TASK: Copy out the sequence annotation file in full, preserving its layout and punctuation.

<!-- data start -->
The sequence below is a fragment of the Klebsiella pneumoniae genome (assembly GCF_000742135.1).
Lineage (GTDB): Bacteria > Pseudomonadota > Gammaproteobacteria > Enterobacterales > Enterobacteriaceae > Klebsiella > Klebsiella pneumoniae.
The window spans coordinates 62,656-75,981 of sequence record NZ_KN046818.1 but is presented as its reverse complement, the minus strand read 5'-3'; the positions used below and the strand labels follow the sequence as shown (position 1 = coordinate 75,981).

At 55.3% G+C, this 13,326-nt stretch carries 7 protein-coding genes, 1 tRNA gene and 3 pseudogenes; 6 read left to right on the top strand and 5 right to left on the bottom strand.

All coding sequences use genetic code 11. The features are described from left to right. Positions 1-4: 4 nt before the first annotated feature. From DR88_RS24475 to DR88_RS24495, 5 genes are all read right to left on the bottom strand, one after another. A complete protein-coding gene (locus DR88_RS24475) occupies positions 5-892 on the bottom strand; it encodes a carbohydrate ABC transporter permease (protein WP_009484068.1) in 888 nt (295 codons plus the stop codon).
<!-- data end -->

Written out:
The sequence below is a fragment of the Klebsiella pneumoniae genome (assembly GCF_000742135.1).
Lineage (GTDB): Bacteria > Pseudomonadota > Gammaproteobacteria > Enterobacterales > Enterobacteriaceae > Klebsiella > Klebsiella pneumoniae.
The window spans coordinates 62,656-75,981 of sequence record NZ_KN046818.1 but is presented as its reverse complement, the minus strand read 5'-3'; the positions used below and the strand labels follow the sequence as shown (position 1 = coordinate 75,981).

At 55.3% G+C, this 13,326-nt stretch carries 7 protein-coding genes, 1 tRNA gene and 3 pseudogenes; 6 read left to right on the top strand and 5 right to left on the bottom strand.

All coding sequences use genetic code 11. The features are described from left to right. Positions 1-4: 4 nt before the first annotated feature. From DR88_RS24475 to DR88_RS24495, 5 genes are all read right to left on the bottom strand, one after another. A complete protein-coding gene (locus DR88_RS24475) occupies positions 5-892 on the bottom strand; it encodes a carbohydrate ABC transporter permease (protein WP_009484068.1) in 888 nt (295 codons plus the stop codon).